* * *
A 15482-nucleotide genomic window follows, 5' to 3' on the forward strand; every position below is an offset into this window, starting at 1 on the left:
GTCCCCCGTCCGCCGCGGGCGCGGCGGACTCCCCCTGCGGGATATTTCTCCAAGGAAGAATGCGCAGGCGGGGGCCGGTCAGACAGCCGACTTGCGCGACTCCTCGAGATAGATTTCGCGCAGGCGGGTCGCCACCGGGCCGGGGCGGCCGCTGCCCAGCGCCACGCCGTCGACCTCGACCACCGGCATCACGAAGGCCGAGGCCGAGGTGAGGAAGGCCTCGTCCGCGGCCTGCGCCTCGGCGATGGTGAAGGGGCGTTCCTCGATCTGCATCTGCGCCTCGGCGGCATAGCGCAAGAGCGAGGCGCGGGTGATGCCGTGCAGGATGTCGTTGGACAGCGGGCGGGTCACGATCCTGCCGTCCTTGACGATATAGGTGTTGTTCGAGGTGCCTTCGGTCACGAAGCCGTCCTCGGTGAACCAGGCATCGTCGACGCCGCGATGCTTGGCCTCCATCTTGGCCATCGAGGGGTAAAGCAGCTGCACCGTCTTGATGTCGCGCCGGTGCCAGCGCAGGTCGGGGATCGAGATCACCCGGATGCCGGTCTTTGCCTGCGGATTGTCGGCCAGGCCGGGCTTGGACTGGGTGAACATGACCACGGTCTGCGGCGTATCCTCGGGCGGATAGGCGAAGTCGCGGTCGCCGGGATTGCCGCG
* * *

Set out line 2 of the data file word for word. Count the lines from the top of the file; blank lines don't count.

GTCCCCCGTCCGCCGCGGGCGCGGCGGACTCCCCCTGCGGGATATTTCTCCAAGGAAGAATGCGCAGGCGGGGGCCGGTCAGACAGCCGACTTGCGCGACTCCTCGAGATAGATTTCGCGCAGGCGGGTCGCCACCGGGCCGGGGCGGCCGCTGCCCAGCGCCACGCCGTCGACCTCGACCACCGGCATCACGAAGGCCGAGGCCGAGGTGAGGAAGGCCTCGTCCGCGGCCTGCGCCTCGGCGATGGTGAAGGGGCGTTCCTCGATCTGCATCTGCGCCTCGGCGGCATAGCGCAAGAGCGAGGCGCGGGTGATGCCGTGCAGGATGTCGTTGGACAGCGGGCGGGTCACGATCCTGCCGTCCTTGACGATATAGGTGTTGTTCGAGGTGCCTTCGGTCACGAAGCCGTCCTCGGTGAACCAGGCATCGTCGACGCCGCGATGCTTGGCCTCCATCTTGGCCATCGAGGGGTAAAGCAGCTGCACCGTCTTGATGTCGCGCCGGTGCCAGCGCAGGTCGGGGATCGAGATCACCCGGATGCCGGTCTTTGCCTGCGGATTGTCGGCCAGGCCGGGCTTGGACTGGGTGAACATGACCACGGTCTGCGGCGTATCCTCGGGCGGATAGGCGAAGTCGCGGTCGCCGGGATTGCCGCG